What you need to know about working for a Chinese company

What you need to know about working for a Chinese company

By Joe Ngai

Foreign executives working for Chinese bosses at Chinese businesses sometimes encounter challenges they don’t anticipate.

Over the past decade and a half, I’ve advised many expatriate executives working for multinational companies in China. I’ve also advised Chinese executives working for local companies in China. But increasingly, I’m finding myself counseling a new breed: foreign executives working for Chinese bosses at Chinese companies. Most of these are privately held, and many have been founded and operated by an entrepreneurial chairman.

One thing I’ve observed among the multinational executives I’ve worked with is just how surprised they are by the very different way Chinese companies operate. Even executives who have been working and living in China for several years are still unprepared to deal with the many nuances of how Chinese companies really work.

Much of this gap in understanding is driven by the incredibly fast pace of business in China, as well as the intuition and experience (mostly successful) of the Chinese entrepreneur. It’s an environment that rewards quick decisions and the agility to grab opportunities before the competition gets there first. Companies are constantly revisiting their business plans and projections. Priorities change as frequently as schedules. Change is the only constant.

Here are four of the most challenging themes that multinational executives encounter when they work for Chinese companies:

1. The chairman always sets ‘unrealistic’ business targets.

Nowhere is the difference between Chinese and Western companies more salient than in their target setting and annual budgeting.

In Western firms, executives might look at the growth rate over the past year and then assume they’ll grow by a reasonable increment—10 percent, for instance—the following year. A bottom-up analysis of microsegments and trends backs up these targets, which finally add up to the eventual one. A process between business-unit heads manages expectations, and then units strive to outperform the target so executives can earn their bonuses.

In many Chinese companies, the process goes something like this: first, let’s call a brainstorming meeting (usually on the weekend) and then announce that we’ll double our business over the next three to five years and enter the Fortune 100, 500, or 1000 (depending on the ambition of the chairman) by 2020. The planning department then tries to figure out how to achieve these numbers.

A lot of Western-trained executives would argue that target-setting processes like these prove that Chinese companies still have a long way to go on their path toward professionalization. While that may be true, my experience in the fast-changing environment in China today has taught me that these “unrealistic chairmen” are precisely the entrepreneurs who are making it big.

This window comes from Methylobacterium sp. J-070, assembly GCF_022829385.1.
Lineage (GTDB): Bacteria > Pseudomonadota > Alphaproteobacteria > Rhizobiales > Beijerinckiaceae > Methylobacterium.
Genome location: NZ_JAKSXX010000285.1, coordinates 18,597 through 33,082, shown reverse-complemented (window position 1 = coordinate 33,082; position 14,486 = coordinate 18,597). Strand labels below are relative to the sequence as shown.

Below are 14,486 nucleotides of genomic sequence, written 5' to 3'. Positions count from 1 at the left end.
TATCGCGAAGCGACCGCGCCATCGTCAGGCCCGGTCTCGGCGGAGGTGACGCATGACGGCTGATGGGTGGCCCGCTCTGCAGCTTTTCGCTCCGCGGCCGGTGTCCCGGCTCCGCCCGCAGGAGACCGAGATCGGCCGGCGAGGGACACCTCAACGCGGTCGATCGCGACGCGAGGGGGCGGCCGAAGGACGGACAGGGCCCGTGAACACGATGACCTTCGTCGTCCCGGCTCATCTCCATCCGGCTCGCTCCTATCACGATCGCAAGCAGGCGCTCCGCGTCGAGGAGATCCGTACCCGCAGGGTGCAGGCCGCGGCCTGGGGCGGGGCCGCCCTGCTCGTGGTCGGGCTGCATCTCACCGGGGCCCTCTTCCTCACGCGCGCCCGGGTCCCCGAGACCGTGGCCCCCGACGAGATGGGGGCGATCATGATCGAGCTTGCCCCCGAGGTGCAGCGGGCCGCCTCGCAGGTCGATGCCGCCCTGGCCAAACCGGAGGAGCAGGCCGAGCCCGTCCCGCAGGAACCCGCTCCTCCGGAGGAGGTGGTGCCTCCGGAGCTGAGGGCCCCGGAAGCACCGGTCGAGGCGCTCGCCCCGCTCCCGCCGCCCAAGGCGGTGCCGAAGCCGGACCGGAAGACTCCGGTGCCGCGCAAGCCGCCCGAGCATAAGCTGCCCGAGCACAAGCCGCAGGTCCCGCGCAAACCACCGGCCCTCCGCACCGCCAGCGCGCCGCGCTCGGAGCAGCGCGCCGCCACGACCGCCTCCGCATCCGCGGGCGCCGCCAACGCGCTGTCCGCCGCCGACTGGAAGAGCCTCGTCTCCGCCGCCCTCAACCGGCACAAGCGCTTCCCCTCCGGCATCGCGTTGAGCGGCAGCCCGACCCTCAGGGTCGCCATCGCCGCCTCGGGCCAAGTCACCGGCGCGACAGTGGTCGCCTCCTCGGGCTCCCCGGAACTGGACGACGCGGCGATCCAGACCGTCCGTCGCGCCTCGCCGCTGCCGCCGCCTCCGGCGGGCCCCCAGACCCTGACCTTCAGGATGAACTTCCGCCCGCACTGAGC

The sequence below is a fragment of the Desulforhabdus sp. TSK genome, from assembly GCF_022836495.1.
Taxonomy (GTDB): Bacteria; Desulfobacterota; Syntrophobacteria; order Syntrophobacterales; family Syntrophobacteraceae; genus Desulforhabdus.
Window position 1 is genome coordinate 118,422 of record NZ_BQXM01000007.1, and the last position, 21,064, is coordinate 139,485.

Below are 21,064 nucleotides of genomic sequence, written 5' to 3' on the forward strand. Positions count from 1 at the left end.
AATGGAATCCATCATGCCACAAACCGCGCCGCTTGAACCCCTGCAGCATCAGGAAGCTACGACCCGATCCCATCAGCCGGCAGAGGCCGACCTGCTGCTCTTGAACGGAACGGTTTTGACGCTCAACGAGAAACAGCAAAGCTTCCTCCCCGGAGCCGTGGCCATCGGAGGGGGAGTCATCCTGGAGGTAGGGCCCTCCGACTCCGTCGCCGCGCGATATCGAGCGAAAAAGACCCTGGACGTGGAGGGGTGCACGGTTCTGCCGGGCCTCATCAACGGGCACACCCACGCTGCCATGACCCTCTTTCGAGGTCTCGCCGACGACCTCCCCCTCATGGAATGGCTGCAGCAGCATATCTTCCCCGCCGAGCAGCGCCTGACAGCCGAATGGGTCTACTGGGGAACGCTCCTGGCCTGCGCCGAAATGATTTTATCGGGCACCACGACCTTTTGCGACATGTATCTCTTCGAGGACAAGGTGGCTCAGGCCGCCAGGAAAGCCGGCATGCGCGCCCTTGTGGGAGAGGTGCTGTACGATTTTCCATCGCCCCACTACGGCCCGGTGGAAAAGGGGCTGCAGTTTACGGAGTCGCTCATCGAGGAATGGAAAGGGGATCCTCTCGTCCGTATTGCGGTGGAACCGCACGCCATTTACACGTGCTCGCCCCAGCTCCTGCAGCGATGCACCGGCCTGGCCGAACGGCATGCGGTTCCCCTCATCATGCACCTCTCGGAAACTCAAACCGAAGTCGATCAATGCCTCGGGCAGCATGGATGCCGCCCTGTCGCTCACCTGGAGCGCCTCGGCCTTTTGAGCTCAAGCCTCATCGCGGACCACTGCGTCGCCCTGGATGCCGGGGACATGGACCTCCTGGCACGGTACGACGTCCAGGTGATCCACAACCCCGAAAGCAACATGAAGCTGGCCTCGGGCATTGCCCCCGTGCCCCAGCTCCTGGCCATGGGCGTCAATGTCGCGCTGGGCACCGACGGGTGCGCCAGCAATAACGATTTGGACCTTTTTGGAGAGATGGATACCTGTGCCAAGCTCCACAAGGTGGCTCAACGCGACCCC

Looking back over the past decade, I’m still amazed to see what otherwise look like unrealistic plans actually come to fruition. I have concluded that setting these incredible aspirations forces a lot of Chinese teams to think out of the box and work with an entrepreneurial spirit. One very successful chairman once confided, “They told me they could go from 10 to 15 percent. I told them they needed to do 100. At the end, they managed to do 60. That’s still a lot more than 15. When they start thinking about how to get to 100, it gets them out of the mind-set of just aiming for 15.”

Obviously, plenty of shoot-for-the-moon ideas will never have a chance of succeeding. Equally, the way companies achieve their goals may involve quite a bit of risk taking and massive investments. But some of these ideas do work, and when they do, they can become incredible success stories.

2. Successful Chinese entrepreneurs believe that they can enter any line of (unrelated) business and compete—everything is up for grabs.

In the West, companies that try to get into other industries or lines of business are accused of fragmentation. Strategy departments are tasked with analyzing whether companies are the “rightful owner” of assets and need to assess potential synergies and risks thoroughly before they enter an adjacent line of business. Investors may slap a conglomerate discount on such companies and are generally skeptical toward those doing business in areas where they have no prior experience.

In China, by contrast, diversification goes by a very different name: here it’s called “building the ecosystem.” The best example can be found in financial services. In the past couple of years, a lot of companies that never had any previous experience got into this business in China. Tencent started WeBank. Alibaba created the largest money-market mutual fund in the world, with over $160 billion in assets under management. New Hope, a leading animal-feed company, and Xiaomi, the mobile-phone maker, started a digital bank together.